I'm in Nica since two weeks now and I'm enjoying this really remote areas on the Pacific Coast a lot. It’s just a lot different from what I experienced in Bali last summer, or at any other spot I've been so far.
After starting our trip in San Juan Del Sur, which is basically a party village for boozing and coke sniffing Americans, I was happy to enter a different world in Playa Gigante. We found a place called Monkey Hostel, which is built on a big cliff with an awesome view over the ocean. There was not a lot going on there, but we hung out with the owner (which turned out to be one of the best big wave surfers from Nica - Oliver Soliz - check him out) and his cousins and pretty much lived the local life there. Surfing and chilling in the hammocks. Tranquillo!
|this girl used to hang out with us during the day|
Anyway, we decided it's time to move and the place we wanna check out is Popoyo, which is famous for its fantastic waves. We decided to save 40$ for a cab and started a pretty funny hitchhiking mission. Soon we got picked up by some local pig sellsmen who drove their fucked up car around trying to sell their pigs. They finally dropped us in the middle of nowhere. The second vehicle I tried to stop then was a big black truck and this Canadian guy immediately stopped and gave us a ride. It turned out that he's just building a hotel in an area called Magnific Rock, close to Popoyo. (The name will be Cafe con Leche - check it out - it will be open in a few weeks and this guy is a really cool character)
|want some pigs?|
We finally arrived in the hostel in which we are staying right now, called Popoyo Beach Hostel. The owner, Frederico, is one of the kindest and nicest guys I've met on this trip so far. I asked him where I can get some money because there is no ATM anywhere around Popoyo and how I can get there. And this brings me to the actual story I want to tell:
Jeffrey, one of Frederico’s friends, offered to lend me his (pretty fucked up) motorbike so I could drive to the next ATM, which was about 15km direction south on a sandy and rocky road. I was in adventure mode and so I didn’t think a lot about the lack of gas in the motorbike or that I’m just wearing my snapback cap and a boardshort. At least sunglasses would have been a good idea, because every truck passing me caused a sandstorm behind him and I was kind of blind. It turned out that a few cordobas (local currency) would have been helpful too. Haha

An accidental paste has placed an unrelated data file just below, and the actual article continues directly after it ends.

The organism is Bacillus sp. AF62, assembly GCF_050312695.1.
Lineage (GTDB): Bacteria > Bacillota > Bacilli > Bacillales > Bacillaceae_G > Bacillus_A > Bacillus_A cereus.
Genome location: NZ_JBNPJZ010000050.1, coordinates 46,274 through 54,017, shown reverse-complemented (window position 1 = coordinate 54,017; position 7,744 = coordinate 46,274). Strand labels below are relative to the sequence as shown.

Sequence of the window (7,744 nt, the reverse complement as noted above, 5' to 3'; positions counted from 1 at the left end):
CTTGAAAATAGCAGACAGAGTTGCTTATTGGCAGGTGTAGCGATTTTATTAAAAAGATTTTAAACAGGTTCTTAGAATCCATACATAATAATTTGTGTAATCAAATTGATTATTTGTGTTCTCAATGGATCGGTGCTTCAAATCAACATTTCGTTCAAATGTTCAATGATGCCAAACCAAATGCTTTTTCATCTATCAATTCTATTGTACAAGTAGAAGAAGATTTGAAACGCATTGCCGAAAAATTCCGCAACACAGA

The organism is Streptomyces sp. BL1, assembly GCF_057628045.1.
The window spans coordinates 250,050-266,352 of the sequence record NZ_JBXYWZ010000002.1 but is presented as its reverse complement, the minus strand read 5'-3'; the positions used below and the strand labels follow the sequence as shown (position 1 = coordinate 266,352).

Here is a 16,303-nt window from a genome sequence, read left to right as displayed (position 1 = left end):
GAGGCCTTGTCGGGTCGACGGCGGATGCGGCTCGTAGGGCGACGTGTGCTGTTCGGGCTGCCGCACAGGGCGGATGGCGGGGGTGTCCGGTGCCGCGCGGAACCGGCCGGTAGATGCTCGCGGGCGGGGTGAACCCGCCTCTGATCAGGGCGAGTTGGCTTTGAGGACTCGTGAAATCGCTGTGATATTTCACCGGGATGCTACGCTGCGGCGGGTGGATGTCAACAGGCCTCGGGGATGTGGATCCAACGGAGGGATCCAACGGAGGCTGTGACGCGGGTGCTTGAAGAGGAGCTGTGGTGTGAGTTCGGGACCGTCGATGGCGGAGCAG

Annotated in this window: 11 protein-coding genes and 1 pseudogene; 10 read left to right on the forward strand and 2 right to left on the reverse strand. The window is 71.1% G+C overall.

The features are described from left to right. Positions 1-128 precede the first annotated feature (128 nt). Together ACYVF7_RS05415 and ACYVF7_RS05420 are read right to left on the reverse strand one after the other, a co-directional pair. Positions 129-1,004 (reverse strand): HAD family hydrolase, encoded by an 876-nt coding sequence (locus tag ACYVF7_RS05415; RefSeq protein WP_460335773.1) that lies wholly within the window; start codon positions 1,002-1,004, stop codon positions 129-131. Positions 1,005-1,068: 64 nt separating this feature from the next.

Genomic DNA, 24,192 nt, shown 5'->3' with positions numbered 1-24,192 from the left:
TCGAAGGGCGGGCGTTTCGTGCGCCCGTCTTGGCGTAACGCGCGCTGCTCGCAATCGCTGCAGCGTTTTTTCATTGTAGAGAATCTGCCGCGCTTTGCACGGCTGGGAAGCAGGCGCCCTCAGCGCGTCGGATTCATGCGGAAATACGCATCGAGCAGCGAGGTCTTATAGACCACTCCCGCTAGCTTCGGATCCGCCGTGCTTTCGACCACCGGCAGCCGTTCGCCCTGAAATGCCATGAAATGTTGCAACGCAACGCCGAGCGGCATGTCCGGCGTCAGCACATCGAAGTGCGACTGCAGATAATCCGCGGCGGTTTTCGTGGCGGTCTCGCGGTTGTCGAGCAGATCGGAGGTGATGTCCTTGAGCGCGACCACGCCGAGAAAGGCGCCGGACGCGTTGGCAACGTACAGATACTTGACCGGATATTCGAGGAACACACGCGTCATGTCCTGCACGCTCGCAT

So I started the journey and I realized that the ATM was further away than I thought and that I could run out of gas any time. I luckily found a guy selling gas and after I was able to explain to him (in Spanish) that I don’t have a single cordoba with me but that I really need some gas to get to the cajero Automatico (ATM) He filled a liter or two in my ride and agreed that I should come back later when I have some money so I could pay him.
After ten more minutes I arrived at this big white building in the middle of nowhere and found an A/C cooled room with an ATM inside. YESS!!! OR NO!! Kind of a bummer when both my debit card and credit card, didn’t work. The debit could was just not readable maybe because I had it in my phone case which had a magnet inside. And the credit card, I don’t know... So I had to take a decision. Should I go to the next bigger village and search for an ATM there or should I head back. Would the gas be enough to get to Tola (twenty more min on the motorbike) or even back to Popoyo? I didn’t really think it through but I headed Tola.
I was really happy when I finally saw the village from the distance, but just in that moment the motorbike ran out of gas and I had to roll it into town. The Locals enjoyed this whole situation but they have been really helpful too. Two guys accompanied me to the ATM and it turned out that this ATM doesn’t accept my cards either. FUCK, FUCK, FUCK NO MONEY, NO GAS AND nearly an hour away from my place. And no tourists or anybody around who could get me out of this mess.
So I was hanging out there for a bit till a lady who was watching me all the time told me there is another ATM a bit further down the road and that I should try this one. Luckily my Spanish was already good enough to understand what she was explaining to me. I finally arrived at this ATM (from a different bank company) And when I finally heard the cash sorting sound I was super happy. I’m safe now.
|this lady helped me out with some gas :)|
Got some cash, and found some gas and headed home.
It was already getting dark and my motorbike had no real light in the front so the ride was pretty dangerous but I managed to get back in one piece and even gave a local guy a ride for about 8km which he normally walks everyday.
I told Frederico and Jeffrey what happened and they listened and got really amused. HAHA, that’s a “normal” day in